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The Seven Steps to Your Own Website...


Today's tip is for folks who want a website of their own but are not sure how to go about it. You'll discover exactly how to put up your own custom web site without paying big bucks

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Before we start though, I'd like to answer one question I hear a lot...

"Jim, do I really need a site of my own? I got a free one with the last affiliate program I joined. Can't I just use that?"

And my answer is always the same...

Sure you could. That's if you're willing to hinge your success on a site that is identical to thousands of others. And I hate to admit this, but I tried that route six years ago. It didn't work then and it certainly doesn't now. You can try it too, but I guarantee you'll learn the hard way that having YOUR OWN web site is the first step in promoting ANY business online, even those affiliate programs. Okay, now let's get your site going.

For starters, we want to do this cheap. The total cost of setting up a custom web site can be less than a hundred bucks and some of your time. Once your site is up, the only ongoing costs are monthly web hosting charges, which can be as low as ten dollars per month plus yearly domain fees of $15 or less. Now that's cheap!

Here's the entire website building process, step-by-step:

Step #1: Put something down on paper.

Draw out what you want at your website. Don't worry about the look right now, just figure out what your basic web pages will be about. A few examples would be a main page, a page that describes your company or yourself, a page that offers free information about your area of expertise, and a page with your best product/ service/opportunity that you plan to promote.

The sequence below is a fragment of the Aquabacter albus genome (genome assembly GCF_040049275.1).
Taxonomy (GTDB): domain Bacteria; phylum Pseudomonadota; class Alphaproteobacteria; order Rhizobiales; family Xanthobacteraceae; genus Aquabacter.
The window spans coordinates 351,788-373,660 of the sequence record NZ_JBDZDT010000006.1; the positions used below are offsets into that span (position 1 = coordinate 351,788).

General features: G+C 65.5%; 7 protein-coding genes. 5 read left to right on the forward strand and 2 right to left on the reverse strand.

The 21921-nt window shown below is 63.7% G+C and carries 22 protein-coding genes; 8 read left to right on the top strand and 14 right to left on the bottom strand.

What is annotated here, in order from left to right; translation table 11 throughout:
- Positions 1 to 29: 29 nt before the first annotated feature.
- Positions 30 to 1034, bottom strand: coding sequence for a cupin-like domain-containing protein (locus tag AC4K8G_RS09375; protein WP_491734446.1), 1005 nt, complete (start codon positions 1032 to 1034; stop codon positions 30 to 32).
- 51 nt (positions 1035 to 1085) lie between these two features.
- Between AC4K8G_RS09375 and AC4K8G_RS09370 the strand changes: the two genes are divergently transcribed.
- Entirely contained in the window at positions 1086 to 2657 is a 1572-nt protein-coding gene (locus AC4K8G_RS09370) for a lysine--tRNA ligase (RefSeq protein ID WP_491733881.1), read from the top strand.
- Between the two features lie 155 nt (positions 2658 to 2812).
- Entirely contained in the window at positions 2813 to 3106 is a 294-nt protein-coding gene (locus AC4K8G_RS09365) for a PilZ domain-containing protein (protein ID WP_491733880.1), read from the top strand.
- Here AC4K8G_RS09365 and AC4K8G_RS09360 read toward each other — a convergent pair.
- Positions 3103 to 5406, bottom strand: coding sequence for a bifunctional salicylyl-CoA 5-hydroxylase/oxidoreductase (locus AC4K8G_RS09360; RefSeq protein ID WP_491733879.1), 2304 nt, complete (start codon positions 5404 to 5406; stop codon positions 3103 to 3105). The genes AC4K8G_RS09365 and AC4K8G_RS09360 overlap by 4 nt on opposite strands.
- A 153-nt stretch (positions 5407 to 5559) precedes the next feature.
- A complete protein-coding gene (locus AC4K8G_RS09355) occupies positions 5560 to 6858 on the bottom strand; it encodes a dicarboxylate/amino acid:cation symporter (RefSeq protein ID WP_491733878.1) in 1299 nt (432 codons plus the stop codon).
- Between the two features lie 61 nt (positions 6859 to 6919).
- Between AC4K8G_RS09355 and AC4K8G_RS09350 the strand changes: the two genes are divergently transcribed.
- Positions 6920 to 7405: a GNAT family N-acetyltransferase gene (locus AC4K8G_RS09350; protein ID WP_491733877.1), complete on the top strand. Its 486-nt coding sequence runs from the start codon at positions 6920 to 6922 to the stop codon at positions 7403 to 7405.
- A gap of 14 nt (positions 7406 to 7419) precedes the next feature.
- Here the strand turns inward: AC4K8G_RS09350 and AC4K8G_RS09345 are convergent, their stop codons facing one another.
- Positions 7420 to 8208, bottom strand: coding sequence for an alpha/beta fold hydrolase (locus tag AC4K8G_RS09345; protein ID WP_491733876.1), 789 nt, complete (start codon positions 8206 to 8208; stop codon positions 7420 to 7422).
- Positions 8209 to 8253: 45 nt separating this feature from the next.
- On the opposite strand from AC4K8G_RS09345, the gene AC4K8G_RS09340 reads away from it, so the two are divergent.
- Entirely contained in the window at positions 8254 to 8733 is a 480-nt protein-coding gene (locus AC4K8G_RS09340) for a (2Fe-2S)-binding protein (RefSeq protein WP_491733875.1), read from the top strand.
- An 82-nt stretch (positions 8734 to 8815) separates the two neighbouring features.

Step #2: Put it into your computer.

Once you have a basic idea of what your site will contain, take that info from step one and put it into your computer. There are many ways to do this. You can go out and buy one of those 800 page books on html, the code used to design web pages, or you can go the easy route. The easy route is to purchase a WYSIWYG (stands for What You See Is What You Get) web design program. There are many programs to choose from in today's market. These programs offer the easiest way to design a web site, especially for the first timer. Most of these programs cost in the neighborhood of one hundred dollars.

Here are a couple examples of such programs...

- Microsoft FrontPage

Frontpage is the program I use to design and update my sites and it is a decent choice for new webmasters. Though I am not fond of the uploading interface, the design tool is easy to use and has improved significantly through the years.

- CuteSite Builder

This is one of the best WYSIWYG tools I've seen come along in years. The software makes it simple to add content such as text, images, and links, and publish your site with just one-click. CuteSite also comes with pre-designed website templates, although much better quality templates can be found on the web. (See the next step.)

Step #3: Get a professional template.

When designing a new website, I suggest you start with a pre-designed template, rather than designing the site from scratch. A professional-grade website template can be had for less that thirty bucks in most cases and it will save you days if not weeks of design time. Here's a website template site offering the best quality and variety of templates I've seen to date.

Note: If you have my Make A Living Online package, you now have complimentary access to those superb templates. (Members log in and look for the link on the main page.)

(If you're not a member of my Make A Living Online site, click here for a peek at some of the templates that come with my Make A Living Online package.)

When I think of the time templates like those would have saved me years ago while building my sites, it gives me a chill. But website templates were practically non-existent back in 1996. Today I can't imagine building a site any other way. Take a look at those and you'll see why.